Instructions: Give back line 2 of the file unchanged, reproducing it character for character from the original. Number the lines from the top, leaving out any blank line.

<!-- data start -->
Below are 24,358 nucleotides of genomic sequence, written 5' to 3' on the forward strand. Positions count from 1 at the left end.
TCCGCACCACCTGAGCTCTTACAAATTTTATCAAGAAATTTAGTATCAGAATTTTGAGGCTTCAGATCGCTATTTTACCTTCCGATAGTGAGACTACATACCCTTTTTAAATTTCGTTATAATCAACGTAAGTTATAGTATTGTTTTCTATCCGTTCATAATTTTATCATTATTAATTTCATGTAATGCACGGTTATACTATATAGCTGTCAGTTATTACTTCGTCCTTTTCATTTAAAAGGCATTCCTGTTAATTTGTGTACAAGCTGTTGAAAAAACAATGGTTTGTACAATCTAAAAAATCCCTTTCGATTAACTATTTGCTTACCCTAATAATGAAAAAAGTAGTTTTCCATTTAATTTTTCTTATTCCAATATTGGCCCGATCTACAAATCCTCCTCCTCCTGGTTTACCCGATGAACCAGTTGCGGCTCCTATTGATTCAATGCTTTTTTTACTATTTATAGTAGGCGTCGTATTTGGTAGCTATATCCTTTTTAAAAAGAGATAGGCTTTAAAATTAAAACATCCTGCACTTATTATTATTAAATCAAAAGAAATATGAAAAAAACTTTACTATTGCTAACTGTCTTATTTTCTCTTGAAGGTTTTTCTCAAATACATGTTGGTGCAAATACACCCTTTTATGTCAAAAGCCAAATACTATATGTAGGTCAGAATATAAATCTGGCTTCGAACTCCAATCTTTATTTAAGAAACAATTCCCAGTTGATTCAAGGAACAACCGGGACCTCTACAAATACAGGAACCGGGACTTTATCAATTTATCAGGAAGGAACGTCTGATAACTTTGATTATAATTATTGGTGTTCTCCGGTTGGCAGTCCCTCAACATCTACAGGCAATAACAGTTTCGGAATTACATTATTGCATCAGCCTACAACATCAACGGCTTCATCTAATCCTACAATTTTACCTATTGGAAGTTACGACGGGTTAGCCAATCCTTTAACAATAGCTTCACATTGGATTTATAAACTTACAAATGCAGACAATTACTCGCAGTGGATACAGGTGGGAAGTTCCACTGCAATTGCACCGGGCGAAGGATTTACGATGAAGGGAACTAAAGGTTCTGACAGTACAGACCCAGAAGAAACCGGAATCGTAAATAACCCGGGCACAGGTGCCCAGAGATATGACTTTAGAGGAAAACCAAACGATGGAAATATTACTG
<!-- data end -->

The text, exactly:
TCCGCACCACCTGAGCTCTTACAAATTTTATCAAGAAATTTAGTATCAGAATTTTGAGGCTTCAGATCGCTATTTTACCTTCCGATAGTGAGACTACATACCCTTTTTAAATTTCGTTATAATCAACGTAAGTTATAGTATTGTTTTCTATCCGTTCATAATTTTATCATTATTAATTTCATGTAATGCACGGTTATACTATATAGCTGTCAGTTATTACTTCGTCCTTTTCATTTAAAAGGCATTCCTGTTAATTTGTGTACAAGCTGTTGAAAAAACAATGGTTTGTACAATCTAAAAAATCCCTTTCGATTAACTATTTGCTTACCCTAATAATGAAAAAAGTAGTTTTCCATTTAATTTTTCTTATTCCAATATTGGCCCGATCTACAAATCCTCCTCCTCCTGGTTTACCCGATGAACCAGTTGCGGCTCCTATTGATTCAATGCTTTTTTTACTATTTATAGTAGGCGTCGTATTTGGTAGCTATATCCTTTTTAAAAAGAGATAGGCTTTAAAATTAAAACATCCTGCACTTATTATTATTAAATCAAAAGAAATATGAAAAAAACTTTACTATTGCTAACTGTCTTATTTTCTCTTGAAGGTTTTTCTCAAATACATGTTGGTGCAAATACACCCTTTTATGTCAAAAGCCAAATACTATATGTAGGTCAGAATATAAATCTGGCTTCGAACTCCAATCTTTATTTAAGAAACAATTCCCAGTTGATTCAAGGAACAACCGGGACCTCTACAAATACAGGAACCGGGACTTTATCAATTTATCAGGAAGGAACGTCTGATAACTTTGATTATAATTATTGGTGTTCTCCGGTTGGCAGTCCCTCAACATCTACAGGCAATAACAGTTTCGGAATTACATTATTGCATCAGCCTACAACATCAACGGCTTCATCTAATCCTACAATTTTACCTATTGGAAGTTACGACGGGTTAGCCAATCCTTTAACAATAGCTTCACATTGGATTTATAAACTTACAAATGCAGACAATTACTCGCAGTGGATACAGGTGGGAAGTTCCACTGCAATTGCACCGGGCGAAGGATTTACGATGAAGGGAACTAAAGGTTCTGACAGTACAGACCCAGAAGAAACCGGAATCGTAAATAACCCGGGCACAGGTGCCCAGAGATATGACTTTAGAGGAAAACCAAACGATGGAAATATTACTG